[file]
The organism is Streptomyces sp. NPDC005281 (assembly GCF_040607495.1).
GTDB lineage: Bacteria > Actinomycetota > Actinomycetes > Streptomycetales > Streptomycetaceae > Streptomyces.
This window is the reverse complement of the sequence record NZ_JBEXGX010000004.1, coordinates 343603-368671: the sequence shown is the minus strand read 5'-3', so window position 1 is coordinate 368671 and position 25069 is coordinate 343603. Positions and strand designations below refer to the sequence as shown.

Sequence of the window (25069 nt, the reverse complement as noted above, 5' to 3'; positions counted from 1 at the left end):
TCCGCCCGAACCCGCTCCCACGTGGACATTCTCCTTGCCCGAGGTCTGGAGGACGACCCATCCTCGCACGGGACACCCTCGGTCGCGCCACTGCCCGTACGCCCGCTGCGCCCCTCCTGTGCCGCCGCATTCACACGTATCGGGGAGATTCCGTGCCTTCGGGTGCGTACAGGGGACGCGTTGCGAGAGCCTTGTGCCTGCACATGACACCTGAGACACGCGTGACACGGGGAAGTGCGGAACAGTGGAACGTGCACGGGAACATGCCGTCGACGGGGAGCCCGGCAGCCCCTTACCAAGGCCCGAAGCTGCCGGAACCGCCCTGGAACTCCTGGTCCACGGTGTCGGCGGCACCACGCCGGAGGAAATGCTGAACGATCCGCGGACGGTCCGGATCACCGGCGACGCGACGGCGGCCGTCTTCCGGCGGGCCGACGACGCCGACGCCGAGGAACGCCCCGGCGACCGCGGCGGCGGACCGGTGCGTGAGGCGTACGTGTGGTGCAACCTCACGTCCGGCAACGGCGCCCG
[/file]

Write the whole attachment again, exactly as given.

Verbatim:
The organism is Streptomyces sp. NPDC005281 (assembly GCF_040607495.1).
GTDB lineage: Bacteria > Actinomycetota > Actinomycetes > Streptomycetales > Streptomycetaceae > Streptomyces.
This window is the reverse complement of the sequence record NZ_JBEXGX010000004.1, coordinates 343603-368671: the sequence shown is the minus strand read 5'-3', so window position 1 is coordinate 368671 and position 25069 is coordinate 343603. Positions and strand designations below refer to the sequence as shown.

Sequence of the window (25069 nt, the reverse complement as noted above, 5' to 3'; positions counted from 1 at the left end):
TCCGCCCGAACCCGCTCCCACGTGGACATTCTCCTTGCCCGAGGTCTGGAGGACGACCCATCCTCGCACGGGACACCCTCGGTCGCGCCACTGCCCGTACGCCCGCTGCGCCCCTCCTGTGCCGCCGCATTCACACGTATCGGGGAGATTCCGTGCCTTCGGGTGCGTACAGGGGACGCGTTGCGAGAGCCTTGTGCCTGCACATGACACCTGAGACACGCGTGACACGGGGAAGTGCGGAACAGTGGAACGTGCACGGGAACATGCCGTCGACGGGGAGCCCGGCAGCCCCTTACCAAGGCCCGAAGCTGCCGGAACCGCCCTGGAACTCCTGGTCCACGGTGTCGGCGGCACCACGCCGGAGGAAATGCTGAACGATCCGCGGACGGTCCGGATCACCGGCGACGCGACGGCGGCCGTCTTCCGGCGGGCCGACGACGCCGACGCCGAGGAACGCCCCGGCGACCGCGGCGGCGGACCGGTGCGTGAGGCGTACGTGTGGTGCAACCTCACGTCCGGCAACGGCGCCCG